Standard Interpretations - (Archived) Table of Contents|
| Standard Number:||1904|
March 25, 1993
MEMORANDUM FOR: REGIONAL ADMINISTRATORS ATTENTION: REGIONAL RECORDKEEPING COORDINATORS THRU: LEO CAREY Director Office of Field Programs FROM: STEPHEN A. NEWELL Director Office of Statistics SUBJECT: Recording TB related cases on the OSHA 200 LogThis memorandum is an addendum to the February 26 memorandum outlining the proper recording of work related TB cases on the OSHA 200 Log. If a TB case is determined to be recordable, a check mark should be entered in column 7(c) of the Log, Respiratory conditions due to toxic agents. This guidance is found on page 69 of the Recordkeeping Guidelines for Occupational Injuries and Illnesses.
MEMORANDUM FOR: REGIONAL ADMINISTRATORS ATTENTION: REGIONAL RECORDKEEPING COORDINATORS THRU: LEO CAREY Director Office of Field Programs FROM: STEPHEN A. NEWELL Director Office of Statistics SUBJECT: Recording TB related cases on the OSHA 200 LogDue to the recent increase in work related tuberculosis, we feel it is necessary to specify the criteria for recording these cases on the OSHA Form 200. Our interpretation is as follows: Work related tuberculosis infections (positive skin tests) and tuberculosis disease are both recordable on the OSHA Form 200.
For injury and illness recordkeeping purposes, if it seems likely that an exposure in the work environment either caused or contributed to the case, or aggravated existing symptoms to the point that they meet OSHA recordability criteria, the case is presumed to be work related. (See Q&A's C-8, page 34 and B-17, page 32 of the Recordkeeping Guidelines for Occupational Injuries and Illnesses.) A work related exposure to TB is presumed in the following industries: correctional facilities; health care facilities; homeless shelters; long-term care facilities; and drug treatment centers. (Please keep in mind that some of these industries are normally exempt from Federal OSHA injury and illness recordkeeping reguirements. Correctional facilities, homes for destitute men and women, and drug rehabilitation centers with health care being incidental are all exempt).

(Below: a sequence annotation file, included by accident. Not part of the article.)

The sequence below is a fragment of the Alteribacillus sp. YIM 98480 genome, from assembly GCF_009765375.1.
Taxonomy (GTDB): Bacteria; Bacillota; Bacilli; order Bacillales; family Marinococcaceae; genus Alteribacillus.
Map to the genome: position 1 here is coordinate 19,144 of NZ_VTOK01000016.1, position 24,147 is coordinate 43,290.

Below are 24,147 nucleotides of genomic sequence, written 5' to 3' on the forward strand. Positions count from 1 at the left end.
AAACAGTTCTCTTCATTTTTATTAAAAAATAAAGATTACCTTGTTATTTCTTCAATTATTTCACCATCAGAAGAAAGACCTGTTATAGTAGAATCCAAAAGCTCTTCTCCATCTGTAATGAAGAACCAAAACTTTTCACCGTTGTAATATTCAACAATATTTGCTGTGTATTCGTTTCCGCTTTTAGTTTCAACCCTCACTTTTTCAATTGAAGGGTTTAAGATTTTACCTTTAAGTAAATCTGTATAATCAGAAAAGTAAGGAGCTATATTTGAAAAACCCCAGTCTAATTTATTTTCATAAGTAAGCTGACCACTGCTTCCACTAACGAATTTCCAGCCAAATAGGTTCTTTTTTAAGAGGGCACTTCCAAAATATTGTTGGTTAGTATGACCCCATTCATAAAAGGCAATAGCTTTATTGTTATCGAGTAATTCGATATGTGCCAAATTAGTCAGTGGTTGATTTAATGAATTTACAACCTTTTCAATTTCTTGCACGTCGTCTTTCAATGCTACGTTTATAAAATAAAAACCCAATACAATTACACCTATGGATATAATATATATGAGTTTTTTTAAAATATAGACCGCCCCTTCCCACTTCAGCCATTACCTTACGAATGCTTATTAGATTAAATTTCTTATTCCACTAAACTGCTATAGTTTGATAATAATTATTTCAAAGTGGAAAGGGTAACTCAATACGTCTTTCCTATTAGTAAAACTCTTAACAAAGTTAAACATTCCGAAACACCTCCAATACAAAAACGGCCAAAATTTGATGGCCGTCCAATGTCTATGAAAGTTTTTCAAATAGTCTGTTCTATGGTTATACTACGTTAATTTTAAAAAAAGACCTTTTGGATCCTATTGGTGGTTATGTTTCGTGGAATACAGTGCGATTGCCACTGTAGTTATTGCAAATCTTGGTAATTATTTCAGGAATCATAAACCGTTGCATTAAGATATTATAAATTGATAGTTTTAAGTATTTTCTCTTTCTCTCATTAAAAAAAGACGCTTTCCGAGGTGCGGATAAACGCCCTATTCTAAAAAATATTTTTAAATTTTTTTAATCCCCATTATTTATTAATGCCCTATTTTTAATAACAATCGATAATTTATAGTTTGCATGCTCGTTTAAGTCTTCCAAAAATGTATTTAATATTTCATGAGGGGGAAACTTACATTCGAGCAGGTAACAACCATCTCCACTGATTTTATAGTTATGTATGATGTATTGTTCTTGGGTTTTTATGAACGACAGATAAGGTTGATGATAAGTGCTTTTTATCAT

However, if the condition was caused solely by a non-work related event or exposure off premises, the case would not be recordable. For example, if an employee is found to have a positive skin test, but has documentation that their skin test was also positive prior to employment, the current employer would not record the case.
If an employee tests positive for TB infection (and the case is work related and entered on the Log), and he/she subsequently develops tuberculosis disease during the 5 year maintenance period, the original case entry for the infection should be updated to reflect the new information. This updating requirement is true for any case entered on the Log. Because it is clinically impossible to determine if tuberculosis disease resulted from the source indicated by the skin test conversion or if it has resulted from subsequent exposures to other TB sources, only one case should be entered to avoid double counting.
When work related TB cases are recorded, incidence rates can be calculated
that will enable employers to: (1) help identify the risk of TB transmission
to various work groups, (2) look for causal connections between TB and the
work environment, (3) evaluate the effectiveness of the exposure-count
practices at the workplace, and (4) implement appropriate policy to afford
|Standard Interpretations - (Archived) Table of Contents|